"There really isn't a substitute for psyllium. There is Benefibre for a fibre supplement if someone wanted it just to increase fibre in their diet, but it's not for use in cooking. And other rich sources of soluble fibre (eg oat bran) contain gluten. All I could suggest is using more legume flours and rice bran to give a lower GI but obviously you couldn't just substitute in recipes as the cooked product would have a very different texture."

Anonymous said...

I have tried to tell several persons that "brown rice" is not low GI, and most will argue with me based on them being "expert" or from the 2002 GI standards.
How did those 2002 standards come about, and why does nobody else in the subject of GI have brown rices rated as high as you do? How many different ways are there to eat brown rice and check your blood sugar? Is there really anything subjective about the results? Please explain the descrepancy between your assesment of brown rice, and that of others in the industry.
bruce ritchie

GI Group said...

Bruce, we have forwarded your question to Prof Jennie Brand-Miller and the test team at Sydney University Glycemic Index Research Service and will post a response asap.

hermin said...

hi Bruce,
just some thoughts:
in my understanding, the GI of brown rice can vary depending on:

- cooking method (boiling, steaming or parboiling).
- length of cooking time (usually, the longer you cook it, the higher the GI)
- the type/varieties of rice (long-grain rice such as Doongara would have a lower GI)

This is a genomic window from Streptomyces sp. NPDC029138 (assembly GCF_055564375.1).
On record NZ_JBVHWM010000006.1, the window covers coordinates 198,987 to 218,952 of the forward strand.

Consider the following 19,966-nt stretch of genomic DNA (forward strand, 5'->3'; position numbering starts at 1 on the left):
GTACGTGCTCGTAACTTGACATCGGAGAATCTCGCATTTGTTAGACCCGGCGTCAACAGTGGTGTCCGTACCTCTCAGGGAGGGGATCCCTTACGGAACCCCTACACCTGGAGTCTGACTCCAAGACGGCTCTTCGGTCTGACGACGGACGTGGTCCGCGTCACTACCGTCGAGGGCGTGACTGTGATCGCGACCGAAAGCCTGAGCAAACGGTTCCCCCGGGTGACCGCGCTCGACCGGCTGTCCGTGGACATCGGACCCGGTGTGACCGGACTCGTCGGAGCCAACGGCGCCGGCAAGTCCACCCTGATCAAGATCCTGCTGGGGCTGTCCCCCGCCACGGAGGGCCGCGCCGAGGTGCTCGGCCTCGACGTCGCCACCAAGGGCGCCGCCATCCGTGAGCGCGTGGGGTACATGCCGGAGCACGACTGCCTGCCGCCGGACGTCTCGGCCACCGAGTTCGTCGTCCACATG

hope this helps :)

hermin said...

this means that the GI testing on brown rice could end up with different GI values if they use different cooking methods (i noticed some boiled the rice while some others steamed it), or different types of rice (Calrose vs Doongara) for example.

now if i make a brown rice sushi and test it for GI, probably it would turn out to be low GI. it's because the cooking method is unique (involves the addition of vinegar, which lowers the rise in blood sugar).

GI Group said...

GI values for brown rice typically range from about 60-87. There is only one value that we are aware of that shows a low GI value for brown rice (Brown rice, steamed, GI = 50 from the USA). The 'Brown rice, steamed (USA)' value is from a published scientific paper from 1981, in which, (unfortunately) the authors have not included any further details about the rice (ie specific cultivar or grain length) used in their study.

However, this rice was not tested by itself, the rice had fat and protein added to it (in the form of corn oil and casein). Both protein and fat delay the rate of gastric emptying and act to slow down the rate of carbohydrate digestion - that partly explains why the researchers in that particular study have seen a lower overall glycaemic response for the rice. Factors that will influence a GI response of rice include cooking time/method, starch content, growing conditions etc.

As a general rule, brown rice does not show significantly different GI values from its corresponding white variety, eg White Calrose and Brown Calrose rice both have GI values in the 80s. This correlation is also seen with white and brown (wholemeal) bread - both these products have repeatedly shown very similar GI values.

Simone said...

A standard glucose tolerance test will not show up insulin resistance even if you have it - you need to check that you had the right type of testing done on your blood to make sure insulin resistance is picked up. My first GTT (organised by my GP) showed up nothing out of the ordinary. It was only when I had a GTT organised by my endocrinologist that was specifically looking for insulin resistance that it was found.

Also, my understanding is that the link between PCOS and insulin resistance isn't really understood properly as yet in terms of whether one causes the other.

Anonymous said...

I have the New Glucose Revolution Shoppers Guide 2008 and on p. 151 raisins are a GI of 64 and on p. 172 a nut and raisin mix is a No GI-do adding peanuts to the raisins cause the raisins to have no GI value? I'm a little confused.